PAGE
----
Lustig: Sugar is toxic
- The World Health Organization proposes new guidelines for sugar consumption
- WHO says we should eat less than 5% of our total daily calories from sugars
- For an adult with a normal BMI, 5% is around 25 grams of sugar
- Of big concern is the role sugars play in causing dental diseases worldwide
The World Health Organization wants you to stop eating so much sugar. Seriously.
In draft guidelines proposed this week, WHO is encouraging people to consume less than 5% of their total daily calories from sugars. The organization’s current guidelines, published in 2002, recommend eating less than 10% of your total daily calories from sugars.
Most Americans still consume much more.
“There is increasing concern that consumption of free sugars, particularly in the form of sugar-sweetened beverages, may result in … an increase in total caloric intake, leading to an unhealthy diet, weight gain and increased risk of noncommunicable diseases,” WHO said in a statement.
Sugar raises heart concerns
Of particular concern, WHO said, is the role sugar plays in causing dental diseases worldwide.
For an adult at a normal body mass index, or BMI, eating 5% would be around 25 grams of sugar — or six teaspoons. That’s less than is typically found in a single can of regular soda, which contains about 40 grams of sugar.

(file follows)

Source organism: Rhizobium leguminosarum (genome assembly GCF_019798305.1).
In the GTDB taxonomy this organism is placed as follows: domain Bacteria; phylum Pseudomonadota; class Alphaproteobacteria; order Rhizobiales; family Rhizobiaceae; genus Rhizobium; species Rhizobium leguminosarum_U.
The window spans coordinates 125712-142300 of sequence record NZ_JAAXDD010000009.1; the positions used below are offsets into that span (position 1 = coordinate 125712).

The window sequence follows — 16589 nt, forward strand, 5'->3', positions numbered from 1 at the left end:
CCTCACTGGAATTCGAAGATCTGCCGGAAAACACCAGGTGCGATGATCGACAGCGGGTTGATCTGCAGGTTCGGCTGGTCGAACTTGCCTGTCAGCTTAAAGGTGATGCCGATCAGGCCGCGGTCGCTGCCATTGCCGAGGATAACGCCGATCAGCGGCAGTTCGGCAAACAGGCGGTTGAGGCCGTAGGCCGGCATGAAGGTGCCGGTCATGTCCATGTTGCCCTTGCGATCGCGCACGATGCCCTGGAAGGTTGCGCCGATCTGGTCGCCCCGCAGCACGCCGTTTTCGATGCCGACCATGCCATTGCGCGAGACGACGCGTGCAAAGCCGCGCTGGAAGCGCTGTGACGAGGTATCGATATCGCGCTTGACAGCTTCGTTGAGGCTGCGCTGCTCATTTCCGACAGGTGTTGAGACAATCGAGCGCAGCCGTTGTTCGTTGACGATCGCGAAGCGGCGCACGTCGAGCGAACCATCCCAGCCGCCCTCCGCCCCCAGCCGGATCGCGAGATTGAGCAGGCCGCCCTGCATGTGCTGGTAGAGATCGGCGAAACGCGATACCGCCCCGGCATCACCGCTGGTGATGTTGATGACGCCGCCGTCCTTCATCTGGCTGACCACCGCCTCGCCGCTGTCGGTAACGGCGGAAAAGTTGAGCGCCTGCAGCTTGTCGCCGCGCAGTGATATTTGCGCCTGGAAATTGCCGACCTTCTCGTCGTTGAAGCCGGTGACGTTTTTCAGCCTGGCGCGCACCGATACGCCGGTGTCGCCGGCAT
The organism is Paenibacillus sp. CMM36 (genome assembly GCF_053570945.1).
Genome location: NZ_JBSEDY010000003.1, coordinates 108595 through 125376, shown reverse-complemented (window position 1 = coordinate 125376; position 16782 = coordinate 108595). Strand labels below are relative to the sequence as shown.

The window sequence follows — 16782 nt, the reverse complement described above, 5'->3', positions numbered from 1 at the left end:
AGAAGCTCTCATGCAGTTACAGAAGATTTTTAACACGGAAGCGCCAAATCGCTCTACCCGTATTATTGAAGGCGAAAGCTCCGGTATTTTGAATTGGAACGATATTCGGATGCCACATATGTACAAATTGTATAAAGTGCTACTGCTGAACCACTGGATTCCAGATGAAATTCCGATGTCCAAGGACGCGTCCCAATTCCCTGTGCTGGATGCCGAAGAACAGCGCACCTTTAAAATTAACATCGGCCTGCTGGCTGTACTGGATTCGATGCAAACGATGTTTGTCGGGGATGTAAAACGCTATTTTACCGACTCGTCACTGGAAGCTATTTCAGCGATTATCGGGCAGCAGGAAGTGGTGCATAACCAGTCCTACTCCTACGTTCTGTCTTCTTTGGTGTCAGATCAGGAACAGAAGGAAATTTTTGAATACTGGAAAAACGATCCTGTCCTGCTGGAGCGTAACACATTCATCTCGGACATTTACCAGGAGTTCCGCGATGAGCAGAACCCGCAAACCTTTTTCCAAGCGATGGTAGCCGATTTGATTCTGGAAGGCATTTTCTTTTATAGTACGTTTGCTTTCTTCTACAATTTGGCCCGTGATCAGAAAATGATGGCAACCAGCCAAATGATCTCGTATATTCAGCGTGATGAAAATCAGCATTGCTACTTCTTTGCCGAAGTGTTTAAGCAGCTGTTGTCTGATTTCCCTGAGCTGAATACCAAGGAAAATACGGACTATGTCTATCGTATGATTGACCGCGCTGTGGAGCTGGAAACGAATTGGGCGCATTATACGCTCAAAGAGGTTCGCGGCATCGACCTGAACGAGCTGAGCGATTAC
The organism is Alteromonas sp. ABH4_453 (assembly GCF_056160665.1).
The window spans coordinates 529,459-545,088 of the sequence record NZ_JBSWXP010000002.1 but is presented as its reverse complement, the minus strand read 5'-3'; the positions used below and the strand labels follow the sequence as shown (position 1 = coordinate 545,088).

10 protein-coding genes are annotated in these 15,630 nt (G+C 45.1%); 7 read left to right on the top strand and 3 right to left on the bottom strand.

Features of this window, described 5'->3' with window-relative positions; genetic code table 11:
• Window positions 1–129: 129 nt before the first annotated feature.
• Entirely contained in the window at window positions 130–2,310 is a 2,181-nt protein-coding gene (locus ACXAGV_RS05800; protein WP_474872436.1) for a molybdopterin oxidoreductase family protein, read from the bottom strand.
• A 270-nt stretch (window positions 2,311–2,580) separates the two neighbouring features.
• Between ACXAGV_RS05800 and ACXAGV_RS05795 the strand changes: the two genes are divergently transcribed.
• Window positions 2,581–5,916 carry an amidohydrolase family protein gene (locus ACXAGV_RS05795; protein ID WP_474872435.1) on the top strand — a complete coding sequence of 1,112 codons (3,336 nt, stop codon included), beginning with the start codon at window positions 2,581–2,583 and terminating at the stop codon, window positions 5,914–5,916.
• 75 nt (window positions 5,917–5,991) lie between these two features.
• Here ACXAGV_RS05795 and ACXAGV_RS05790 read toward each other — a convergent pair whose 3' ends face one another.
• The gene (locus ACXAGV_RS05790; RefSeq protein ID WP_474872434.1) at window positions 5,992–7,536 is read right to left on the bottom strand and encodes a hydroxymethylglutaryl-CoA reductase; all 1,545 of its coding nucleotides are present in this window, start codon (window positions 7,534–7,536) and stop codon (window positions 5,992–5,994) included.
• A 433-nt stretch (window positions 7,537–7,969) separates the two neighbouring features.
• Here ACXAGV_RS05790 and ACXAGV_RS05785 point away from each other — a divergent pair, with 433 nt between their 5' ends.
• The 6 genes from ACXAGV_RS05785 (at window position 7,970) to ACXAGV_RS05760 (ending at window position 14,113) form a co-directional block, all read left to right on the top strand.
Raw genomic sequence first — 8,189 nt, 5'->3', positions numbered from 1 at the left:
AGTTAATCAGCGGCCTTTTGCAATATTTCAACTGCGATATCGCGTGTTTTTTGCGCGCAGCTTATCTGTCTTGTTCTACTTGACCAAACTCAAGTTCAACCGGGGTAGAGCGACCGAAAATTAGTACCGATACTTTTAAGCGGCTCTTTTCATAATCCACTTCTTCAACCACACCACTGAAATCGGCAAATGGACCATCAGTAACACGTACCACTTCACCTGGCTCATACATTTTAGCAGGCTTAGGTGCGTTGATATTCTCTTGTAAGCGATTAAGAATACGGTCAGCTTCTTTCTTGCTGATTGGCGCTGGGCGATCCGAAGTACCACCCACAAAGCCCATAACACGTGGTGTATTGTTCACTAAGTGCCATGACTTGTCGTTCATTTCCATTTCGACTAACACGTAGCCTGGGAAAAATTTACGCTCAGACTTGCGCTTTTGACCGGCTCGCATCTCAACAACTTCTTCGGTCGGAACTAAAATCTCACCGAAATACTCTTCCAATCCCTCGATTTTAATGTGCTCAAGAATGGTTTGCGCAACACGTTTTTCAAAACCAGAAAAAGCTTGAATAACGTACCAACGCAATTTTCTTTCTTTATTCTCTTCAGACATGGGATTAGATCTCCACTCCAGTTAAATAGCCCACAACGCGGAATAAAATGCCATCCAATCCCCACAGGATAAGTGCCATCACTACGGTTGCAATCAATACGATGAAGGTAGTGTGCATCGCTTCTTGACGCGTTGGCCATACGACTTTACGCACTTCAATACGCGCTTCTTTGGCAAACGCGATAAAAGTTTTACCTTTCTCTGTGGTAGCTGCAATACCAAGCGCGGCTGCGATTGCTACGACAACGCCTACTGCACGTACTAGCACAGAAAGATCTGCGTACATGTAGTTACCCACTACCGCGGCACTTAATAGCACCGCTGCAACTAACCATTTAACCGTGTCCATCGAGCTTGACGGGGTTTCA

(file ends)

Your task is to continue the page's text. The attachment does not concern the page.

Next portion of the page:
To find the amount of calories from sugar in a product, multiply the grams by 4. For example, a product containing 15 grams of sugar has 60 calories from sugar per serving, according to the American Heart Association. If you eat 2,000 calories a day, that’s 3%.
WHO’s proposed guidelines apply to sugars added to foods by manufacturers, as well as those found naturally in honey, syrups, fruit juices and fruit concentrates. They do not apply to those found in fresh produce.
“Much of the sugars consumed today are ‘hidden’ in processed foods that are not usually seen as sweets,” the WHO website states.
Did you know sugar is often added to your frozen pizza? How about your bread, soup, yogurt and mayonnaise? As consumers became more concerned about the amount of fat in their food, manufacturers went out of their way to make low-fat items — often substituting sugar to preserve the taste.
Choosing foods with fewer added sugars at the grocery story may soon get a little easier. The Food and Drug Administration has proposed several changes to the nutrition labels you see on packaged foods and beverages.
The proposed labels would also note how much added sugar is in a product. Right now, it’s hard to know what is naturally occurring sugar and what has been added by the manufacturer.
The WHO guidelines will be open for public comment until March 31. Then WHO will finalize and publish its recommendations.